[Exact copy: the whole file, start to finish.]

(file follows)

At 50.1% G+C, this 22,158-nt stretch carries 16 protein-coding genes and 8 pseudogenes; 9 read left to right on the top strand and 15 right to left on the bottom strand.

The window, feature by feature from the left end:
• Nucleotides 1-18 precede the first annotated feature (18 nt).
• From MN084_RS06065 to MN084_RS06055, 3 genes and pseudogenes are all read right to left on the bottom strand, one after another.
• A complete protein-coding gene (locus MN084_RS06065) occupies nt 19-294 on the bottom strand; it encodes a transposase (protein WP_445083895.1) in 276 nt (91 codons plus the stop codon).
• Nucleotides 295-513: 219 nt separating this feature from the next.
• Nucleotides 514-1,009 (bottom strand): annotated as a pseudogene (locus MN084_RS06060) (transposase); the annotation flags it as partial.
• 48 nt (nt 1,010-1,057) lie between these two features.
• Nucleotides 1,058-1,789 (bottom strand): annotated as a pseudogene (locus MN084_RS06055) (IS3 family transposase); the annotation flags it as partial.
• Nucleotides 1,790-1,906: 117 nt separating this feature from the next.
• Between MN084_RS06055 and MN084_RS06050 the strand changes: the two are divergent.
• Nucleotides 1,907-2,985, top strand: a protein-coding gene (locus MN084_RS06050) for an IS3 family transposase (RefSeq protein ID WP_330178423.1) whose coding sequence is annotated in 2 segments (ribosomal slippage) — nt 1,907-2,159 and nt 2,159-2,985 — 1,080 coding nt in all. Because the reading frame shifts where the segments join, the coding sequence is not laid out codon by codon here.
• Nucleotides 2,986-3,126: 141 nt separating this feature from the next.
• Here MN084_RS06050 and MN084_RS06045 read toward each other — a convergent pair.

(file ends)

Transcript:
At 50.1% G+C, this 22,158-nt stretch carries 16 protein-coding genes and 8 pseudogenes; 9 read left to right on the top strand and 15 right to left on the bottom strand.

The window, feature by feature from the left end:
• Nucleotides 1-18 precede the first annotated feature (18 nt).
• From MN084_RS06065 to MN084_RS06055, 3 genes and pseudogenes are all read right to left on the bottom strand, one after another.
• A complete protein-coding gene (locus MN084_RS06065) occupies nt 19-294 on the bottom strand; it encodes a transposase (protein WP_445083895.1) in 276 nt (91 codons plus the stop codon).
• Nucleotides 295-513: 219 nt separating this feature from the next.
• Nucleotides 514-1,009 (bottom strand): annotated as a pseudogene (locus MN084_RS06060) (transposase); the annotation flags it as partial.
• 48 nt (nt 1,010-1,057) lie between these two features.
• Nucleotides 1,058-1,789 (bottom strand): annotated as a pseudogene (locus MN084_RS06055) (IS3 family transposase); the annotation flags it as partial.
• Nucleotides 1,790-1,906: 117 nt separating this feature from the next.
• Between MN084_RS06055 and MN084_RS06050 the strand changes: the two are divergent.
• Nucleotides 1,907-2,985, top strand: a protein-coding gene (locus MN084_RS06050) for an IS3 family transposase (RefSeq protein ID WP_330178423.1) whose coding sequence is annotated in 2 segments (ribosomal slippage) — nt 1,907-2,159 and nt 2,159-2,985 — 1,080 coding nt in all. Because the reading frame shifts where the segments join, the coding sequence is not laid out codon by codon here.
• Nucleotides 2,986-3,126: 141 nt separating this feature from the next.
• Here MN084_RS06050 and MN084_RS06045 read toward each other — a convergent pair.